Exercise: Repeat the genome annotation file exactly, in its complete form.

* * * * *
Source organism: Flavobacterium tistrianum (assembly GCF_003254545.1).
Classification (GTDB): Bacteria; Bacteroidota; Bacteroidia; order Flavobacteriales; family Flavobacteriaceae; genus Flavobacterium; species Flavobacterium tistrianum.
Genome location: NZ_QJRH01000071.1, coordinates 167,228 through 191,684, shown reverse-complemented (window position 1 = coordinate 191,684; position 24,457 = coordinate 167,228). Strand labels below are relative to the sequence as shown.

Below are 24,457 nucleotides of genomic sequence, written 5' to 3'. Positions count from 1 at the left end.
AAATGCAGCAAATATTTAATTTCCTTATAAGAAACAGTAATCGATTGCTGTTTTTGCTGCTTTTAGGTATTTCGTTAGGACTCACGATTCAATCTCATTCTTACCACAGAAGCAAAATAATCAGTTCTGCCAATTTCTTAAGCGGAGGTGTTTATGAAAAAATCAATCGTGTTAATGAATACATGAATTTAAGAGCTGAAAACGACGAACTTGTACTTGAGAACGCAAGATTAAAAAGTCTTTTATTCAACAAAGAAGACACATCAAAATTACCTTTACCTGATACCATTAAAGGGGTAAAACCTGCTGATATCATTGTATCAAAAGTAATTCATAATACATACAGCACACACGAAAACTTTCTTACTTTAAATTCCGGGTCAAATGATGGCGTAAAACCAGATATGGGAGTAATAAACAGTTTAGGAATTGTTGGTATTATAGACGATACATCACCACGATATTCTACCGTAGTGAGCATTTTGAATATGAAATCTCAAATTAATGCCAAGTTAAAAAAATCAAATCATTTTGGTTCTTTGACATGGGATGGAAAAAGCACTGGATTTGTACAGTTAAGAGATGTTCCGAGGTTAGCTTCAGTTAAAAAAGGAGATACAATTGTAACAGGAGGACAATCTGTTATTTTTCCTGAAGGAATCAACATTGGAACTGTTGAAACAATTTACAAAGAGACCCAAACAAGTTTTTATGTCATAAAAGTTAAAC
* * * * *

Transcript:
Source organism: Flavobacterium tistrianum (assembly GCF_003254545.1).
Classification (GTDB): Bacteria; Bacteroidota; Bacteroidia; order Flavobacteriales; family Flavobacteriaceae; genus Flavobacterium; species Flavobacterium tistrianum.
Genome location: NZ_QJRH01000071.1, coordinates 167,228 through 191,684, shown reverse-complemented (window position 1 = coordinate 191,684; position 24,457 = coordinate 167,228). Strand labels below are relative to the sequence as shown.

Below are 24,457 nucleotides of genomic sequence, written 5' to 3'. Positions count from 1 at the left end.
AAATGCAGCAAATATTTAATTTCCTTATAAGAAACAGTAATCGATTGCTGTTTTTGCTGCTTTTAGGTATTTCGTTAGGACTCACGATTCAATCTCATTCTTACCACAGAAGCAAAATAATCAGTTCTGCCAATTTCTTAAGCGGAGGTGTTTATGAAAAAATCAATCGTGTTAATGAATACATGAATTTAAGAGCTGAAAACGACGAACTTGTACTTGAGAACGCAAGATTAAAAAGTCTTTTATTCAACAAAGAAGACACATCAAAATTACCTTTACCTGATACCATTAAAGGGGTAAAACCTGCTGATATCATTGTATCAAAAGTAATTCATAATACATACAGCACACACGAAAACTTTCTTACTTTAAATTCCGGGTCAAATGATGGCGTAAAACCAGATATGGGAGTAATAAACAGTTTAGGAATTGTTGGTATTATAGACGATACATCACCACGATATTCTACCGTAGTGAGCATTTTGAATATGAAATCTCAAATTAATGCCAAGTTAAAAAAATCAAATCATTTTGGTTCTTTGACATGGGATGGAAAAAGCACTGGATTTGTACAGTTAAGAGATGTTCCGAGGTTAGCTTCAGTTAAAAAAGGAGATACAATTGTAACAGGAGGACAATCTGTTATTTTTCCTGAAGGAATCAACATTGGAACTGTTGAAACAATTTACAAAGAGACCCAAACAAGTTTTTATGTCATAAAAGTTAAAC